U.S. Department of Health and Human Services
 

 Contact Info

 
Tel: +1 301 435 5055
Email: howarda@intra.niddk.nih.gov
 

 Training and Experience

 
M.D., College of Physicians and Surgeons, Columbia University, 1973

Staff Clinician, Kidney Disease Section, NIDDK, NIH, 2002–Present

Medical Officer, Kidney Disease Section, NIDDK, NIH, 1991–2002

Expert Consultant in Nephrology, NIH Georgetown University Hospital, 1980–1991

Nephrology Fellow, Georgetown University Hospital, 1978–1980

Junior and Senior Assistant Medical Resident, Georgetown University Hospital, 1975–1978

Surgical Intern and Junior Assistant Resident, Columbia Presbyterian Hospital and Georgetown University Hospital, 1973–1975
 

 Related Links

 

    Howard A. Austin III, M.D.

    Staff Clinician, Kidney Diseases BranchKidney Diseases Section
    Specialties: Clinical Research

    Research Summary

    Research Goal

    The ultimate goal is to better understand the pathogenesis of these immune mediated kidney diseases so that immunosuppressive therapy can be targeted and thereby optimize efficacy and minimize toxicity.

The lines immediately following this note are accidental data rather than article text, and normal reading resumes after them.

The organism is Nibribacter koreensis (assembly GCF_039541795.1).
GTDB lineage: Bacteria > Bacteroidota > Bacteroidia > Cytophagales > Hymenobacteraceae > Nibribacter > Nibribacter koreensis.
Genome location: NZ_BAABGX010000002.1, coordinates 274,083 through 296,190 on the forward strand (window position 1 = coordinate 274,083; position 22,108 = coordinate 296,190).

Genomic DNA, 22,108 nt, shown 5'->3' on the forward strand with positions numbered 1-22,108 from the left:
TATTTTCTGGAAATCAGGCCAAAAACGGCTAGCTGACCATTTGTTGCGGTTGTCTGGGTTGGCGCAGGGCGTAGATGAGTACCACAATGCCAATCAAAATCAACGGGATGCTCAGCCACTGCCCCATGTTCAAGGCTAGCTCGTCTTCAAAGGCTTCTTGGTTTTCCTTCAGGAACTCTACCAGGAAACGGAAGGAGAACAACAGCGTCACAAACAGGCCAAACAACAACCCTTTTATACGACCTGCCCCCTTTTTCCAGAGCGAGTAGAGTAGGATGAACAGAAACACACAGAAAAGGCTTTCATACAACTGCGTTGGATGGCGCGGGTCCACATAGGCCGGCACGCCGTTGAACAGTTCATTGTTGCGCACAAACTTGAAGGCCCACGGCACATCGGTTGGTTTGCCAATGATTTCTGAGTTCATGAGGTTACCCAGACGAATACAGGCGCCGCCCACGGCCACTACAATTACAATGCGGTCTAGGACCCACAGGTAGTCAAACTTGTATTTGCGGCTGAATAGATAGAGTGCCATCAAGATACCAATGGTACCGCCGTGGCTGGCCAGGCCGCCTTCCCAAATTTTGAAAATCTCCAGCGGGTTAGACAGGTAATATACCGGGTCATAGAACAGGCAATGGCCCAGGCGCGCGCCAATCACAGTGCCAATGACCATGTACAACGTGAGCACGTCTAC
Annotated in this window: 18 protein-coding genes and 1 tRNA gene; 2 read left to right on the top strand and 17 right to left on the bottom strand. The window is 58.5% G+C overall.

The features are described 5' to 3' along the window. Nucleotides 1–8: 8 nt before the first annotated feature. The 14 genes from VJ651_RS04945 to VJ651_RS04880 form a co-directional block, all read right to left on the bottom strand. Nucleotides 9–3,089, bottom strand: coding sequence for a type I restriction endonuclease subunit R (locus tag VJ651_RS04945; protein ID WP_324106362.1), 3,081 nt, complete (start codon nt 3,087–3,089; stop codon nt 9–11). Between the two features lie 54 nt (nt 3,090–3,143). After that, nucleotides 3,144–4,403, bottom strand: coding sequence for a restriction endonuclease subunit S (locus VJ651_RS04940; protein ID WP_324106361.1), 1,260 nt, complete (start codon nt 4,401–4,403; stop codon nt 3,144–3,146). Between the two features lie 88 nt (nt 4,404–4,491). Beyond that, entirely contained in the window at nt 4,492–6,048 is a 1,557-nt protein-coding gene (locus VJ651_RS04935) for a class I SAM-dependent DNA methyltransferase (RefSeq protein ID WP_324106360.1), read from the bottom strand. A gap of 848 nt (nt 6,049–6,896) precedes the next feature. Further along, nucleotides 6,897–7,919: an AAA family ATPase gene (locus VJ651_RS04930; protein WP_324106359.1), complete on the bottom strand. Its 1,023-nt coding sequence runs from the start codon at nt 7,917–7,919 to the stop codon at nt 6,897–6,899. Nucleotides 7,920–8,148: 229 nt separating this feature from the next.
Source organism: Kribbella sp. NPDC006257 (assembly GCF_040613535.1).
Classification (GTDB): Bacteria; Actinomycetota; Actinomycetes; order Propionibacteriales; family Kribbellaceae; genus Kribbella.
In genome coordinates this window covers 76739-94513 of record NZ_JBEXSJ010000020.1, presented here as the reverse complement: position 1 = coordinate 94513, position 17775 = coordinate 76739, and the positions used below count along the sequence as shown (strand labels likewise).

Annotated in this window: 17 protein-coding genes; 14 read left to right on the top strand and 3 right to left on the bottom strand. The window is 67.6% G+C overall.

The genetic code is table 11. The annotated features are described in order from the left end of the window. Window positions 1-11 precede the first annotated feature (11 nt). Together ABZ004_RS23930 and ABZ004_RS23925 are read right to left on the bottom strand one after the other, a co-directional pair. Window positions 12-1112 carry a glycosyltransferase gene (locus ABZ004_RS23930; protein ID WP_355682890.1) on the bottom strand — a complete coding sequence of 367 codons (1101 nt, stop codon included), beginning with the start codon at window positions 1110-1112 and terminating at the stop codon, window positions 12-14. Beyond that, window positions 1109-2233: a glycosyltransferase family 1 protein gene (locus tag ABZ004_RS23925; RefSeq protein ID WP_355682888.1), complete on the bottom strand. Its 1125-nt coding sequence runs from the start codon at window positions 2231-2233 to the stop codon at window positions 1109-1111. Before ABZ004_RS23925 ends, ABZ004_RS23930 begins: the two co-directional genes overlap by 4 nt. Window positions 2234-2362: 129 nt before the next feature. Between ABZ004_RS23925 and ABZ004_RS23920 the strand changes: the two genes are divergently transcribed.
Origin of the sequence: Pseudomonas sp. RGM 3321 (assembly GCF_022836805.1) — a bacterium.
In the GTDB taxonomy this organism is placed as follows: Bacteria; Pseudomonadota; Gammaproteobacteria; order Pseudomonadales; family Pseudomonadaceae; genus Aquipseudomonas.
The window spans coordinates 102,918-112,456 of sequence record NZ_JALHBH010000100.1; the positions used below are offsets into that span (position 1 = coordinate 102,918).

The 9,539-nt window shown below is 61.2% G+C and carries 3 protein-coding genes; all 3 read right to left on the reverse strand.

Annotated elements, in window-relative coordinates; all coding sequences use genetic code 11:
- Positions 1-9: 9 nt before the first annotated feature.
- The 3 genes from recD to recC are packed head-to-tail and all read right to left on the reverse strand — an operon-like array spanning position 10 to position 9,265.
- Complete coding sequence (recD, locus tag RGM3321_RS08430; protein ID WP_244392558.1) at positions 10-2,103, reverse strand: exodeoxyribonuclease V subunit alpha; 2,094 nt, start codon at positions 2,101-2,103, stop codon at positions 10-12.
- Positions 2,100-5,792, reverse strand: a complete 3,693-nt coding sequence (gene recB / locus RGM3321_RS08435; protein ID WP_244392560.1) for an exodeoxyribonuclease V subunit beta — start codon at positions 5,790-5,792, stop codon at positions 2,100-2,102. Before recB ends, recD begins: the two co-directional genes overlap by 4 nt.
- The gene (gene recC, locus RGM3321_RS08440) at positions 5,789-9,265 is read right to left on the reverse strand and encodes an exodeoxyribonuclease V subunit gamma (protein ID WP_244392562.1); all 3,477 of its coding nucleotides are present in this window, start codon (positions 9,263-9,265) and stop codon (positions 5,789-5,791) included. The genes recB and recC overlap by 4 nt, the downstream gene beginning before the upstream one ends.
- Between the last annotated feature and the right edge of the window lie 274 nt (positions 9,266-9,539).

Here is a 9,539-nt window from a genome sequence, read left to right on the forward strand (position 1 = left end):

Current Research

    We study the natural history, pathogenesis, prognosis, and treatment of immune mediated kidney diseases.  Our studies have focused on the efficacy and toxicity of immunosuppressive treatment regimens for proliferative lupus nephritis, membranous lupus nephropathy, and idiopathic membranous nephropathy.  We have completed prospective randomized clinical trials of immunosuppressive drug therapies for proliferative lupus nephritis and membranous lupus nephropathy.  A prospective clinical study of combination rituximab and cyclosporine therapy for idiopathic membranous nephropathy is in progress. ​

    Applying our Research

    Patients with immune mediated kidney diseases are at increased risk for life-threatening (and life-altering) complications, including chronic kidney failure, cardiovascular and cerebrovascular disease, as well as thromboembolic events. While non-immunosuppressive therapies are available that reduce the risk of these complications to some degree, it is widely recognized that patients benefit most when they achieve a remission of the kidney disease, either spontaneously or from treatments that suppress their abnormally active immune system.

    Need for Further Study

    To optimize the treatment of immune mediated kidney diseases, additional studies are needed to further define the pathogenesis of these conditions and to develop novel treatment strategies that target the underlying immunologic abnormalities.